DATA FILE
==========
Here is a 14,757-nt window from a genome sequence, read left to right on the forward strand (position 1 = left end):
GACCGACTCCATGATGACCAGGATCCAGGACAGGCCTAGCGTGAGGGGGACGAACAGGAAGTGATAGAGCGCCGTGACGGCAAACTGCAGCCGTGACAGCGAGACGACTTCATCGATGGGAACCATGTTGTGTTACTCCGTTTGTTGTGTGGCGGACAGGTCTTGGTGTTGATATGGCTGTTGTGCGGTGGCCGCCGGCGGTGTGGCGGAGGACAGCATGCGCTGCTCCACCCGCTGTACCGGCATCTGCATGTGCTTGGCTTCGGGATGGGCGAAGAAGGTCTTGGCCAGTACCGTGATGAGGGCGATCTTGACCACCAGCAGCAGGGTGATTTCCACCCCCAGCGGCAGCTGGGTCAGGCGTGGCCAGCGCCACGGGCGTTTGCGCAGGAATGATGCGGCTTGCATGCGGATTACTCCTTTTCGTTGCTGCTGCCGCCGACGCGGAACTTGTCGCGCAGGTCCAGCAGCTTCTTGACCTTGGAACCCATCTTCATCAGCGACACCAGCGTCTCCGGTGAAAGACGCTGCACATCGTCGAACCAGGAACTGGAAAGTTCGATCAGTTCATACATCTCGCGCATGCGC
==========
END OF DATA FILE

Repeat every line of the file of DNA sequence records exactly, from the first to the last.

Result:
Here is a 14,757-nt window from a genome sequence, read left to right on the forward strand (position 1 = left end):
GACCGACTCCATGATGACCAGGATCCAGGACAGGCCTAGCGTGAGGGGGACGAACAGGAAGTGATAGAGCGCCGTGACGGCAAACTGCAGCCGTGACAGCGAGACGACTTCATCGATGGGAACCATGTTGTGTTACTCCGTTTGTTGTGTGGCGGACAGGTCTTGGTGTTGATATGGCTGTTGTGCGGTGGCCGCCGGCGGTGTGGCGGAGGACAGCATGCGCTGCTCCACCCGCTGTACCGGCATCTGCATGTGCTTGGCTTCGGGATGGGCGAAGAAGGTCTTGGCCAGTACCGTGATGAGGGCGATCTTGACCACCAGCAGCAGGGTGATTTCCACCCCCAGCGGCAGCTGGGTCAGGCGTGGCCAGCGCCACGGGCGTTTGCGCAGGAATGATGCGGCTTGCATGCGGATTACTCCTTTTCGTTGCTGCTGCCGCCGACGCGGAACTTGTCGCGCAGGTCCAGCAGCTTCTTGACCTTGGAACCCATCTTCATCAGCGACACCAGCGTCTCCGGTGAAAGACGCTGCACATCGTCGAACCAGGAACTGGAAAGTTCGATCAGTTCATACATCTCGCGCATGCGC